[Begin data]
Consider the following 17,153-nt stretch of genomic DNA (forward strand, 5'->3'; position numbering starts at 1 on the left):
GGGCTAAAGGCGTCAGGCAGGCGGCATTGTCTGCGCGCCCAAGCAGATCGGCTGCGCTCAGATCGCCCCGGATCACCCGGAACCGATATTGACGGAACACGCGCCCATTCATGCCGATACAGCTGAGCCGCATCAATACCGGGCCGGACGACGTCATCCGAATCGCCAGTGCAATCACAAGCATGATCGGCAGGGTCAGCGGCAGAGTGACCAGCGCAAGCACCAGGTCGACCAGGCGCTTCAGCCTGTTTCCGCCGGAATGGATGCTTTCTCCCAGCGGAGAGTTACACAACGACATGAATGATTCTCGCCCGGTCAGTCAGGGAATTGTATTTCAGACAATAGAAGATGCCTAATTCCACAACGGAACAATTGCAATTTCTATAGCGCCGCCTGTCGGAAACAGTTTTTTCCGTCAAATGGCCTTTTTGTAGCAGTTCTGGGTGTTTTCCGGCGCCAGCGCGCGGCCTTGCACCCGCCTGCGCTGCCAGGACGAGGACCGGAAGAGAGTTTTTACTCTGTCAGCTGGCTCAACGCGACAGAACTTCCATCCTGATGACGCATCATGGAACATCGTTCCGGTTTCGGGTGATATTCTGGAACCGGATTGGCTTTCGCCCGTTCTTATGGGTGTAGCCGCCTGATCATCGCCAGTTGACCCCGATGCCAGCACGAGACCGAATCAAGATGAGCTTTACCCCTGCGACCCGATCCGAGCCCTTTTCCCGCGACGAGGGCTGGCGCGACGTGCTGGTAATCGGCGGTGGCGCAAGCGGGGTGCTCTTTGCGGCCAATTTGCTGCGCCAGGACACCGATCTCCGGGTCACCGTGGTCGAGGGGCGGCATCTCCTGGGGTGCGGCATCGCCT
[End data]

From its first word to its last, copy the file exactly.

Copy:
Consider the following 17,153-nt stretch of genomic DNA (forward strand, 5'->3'; position numbering starts at 1 on the left):
GGGCTAAAGGCGTCAGGCAGGCGGCATTGTCTGCGCGCCCAAGCAGATCGGCTGCGCTCAGATCGCCCCGGATCACCCGGAACCGATATTGACGGAACACGCGCCCATTCATGCCGATACAGCTGAGCCGCATCAATACCGGGCCGGACGACGTCATCCGAATCGCCAGTGCAATCACAAGCATGATCGGCAGGGTCAGCGGCAGAGTGACCAGCGCAAGCACCAGGTCGACCAGGCGCTTCAGCCTGTTTCCGCCGGAATGGATGCTTTCTCCCAGCGGAGAGTTACACAACGACATGAATGATTCTCGCCCGGTCAGTCAGGGAATTGTATTTCAGACAATAGAAGATGCCTAATTCCACAACGGAACAATTGCAATTTCTATAGCGCCGCCTGTCGGAAACAGTTTTTTCCGTCAAATGGCCTTTTTGTAGCAGTTCTGGGTGTTTTCCGGCGCCAGCGCGCGGCCTTGCACCCGCCTGCGCTGCCAGGACGAGGACCGGAAGAGAGTTTTTACTCTGTCAGCTGGCTCAACGCGACAGAACTTCCATCCTGATGACGCATCATGGAACATCGTTCCGGTTTCGGGTGATATTCTGGAACCGGATTGGCTTTCGCCCGTTCTTATGGGTGTAGCCGCCTGATCATCGCCAGTTGACCCCGATGCCAGCACGAGACCGAATCAAGATGAGCTTTACCCCTGCGACCCGATCCGAGCCCTTTTCCCGCGACGAGGGCTGGCGCGACGTGCTGGTAATCGGCGGTGGCGCAAGCGGGGTGCTCTTTGCGGCCAATTTGCTGCGCCAGGACACCGATCTCCGGGTCACCGTGGTCGAGGGGCGGCATCTCCTGGGGTGCGGCATCGCCT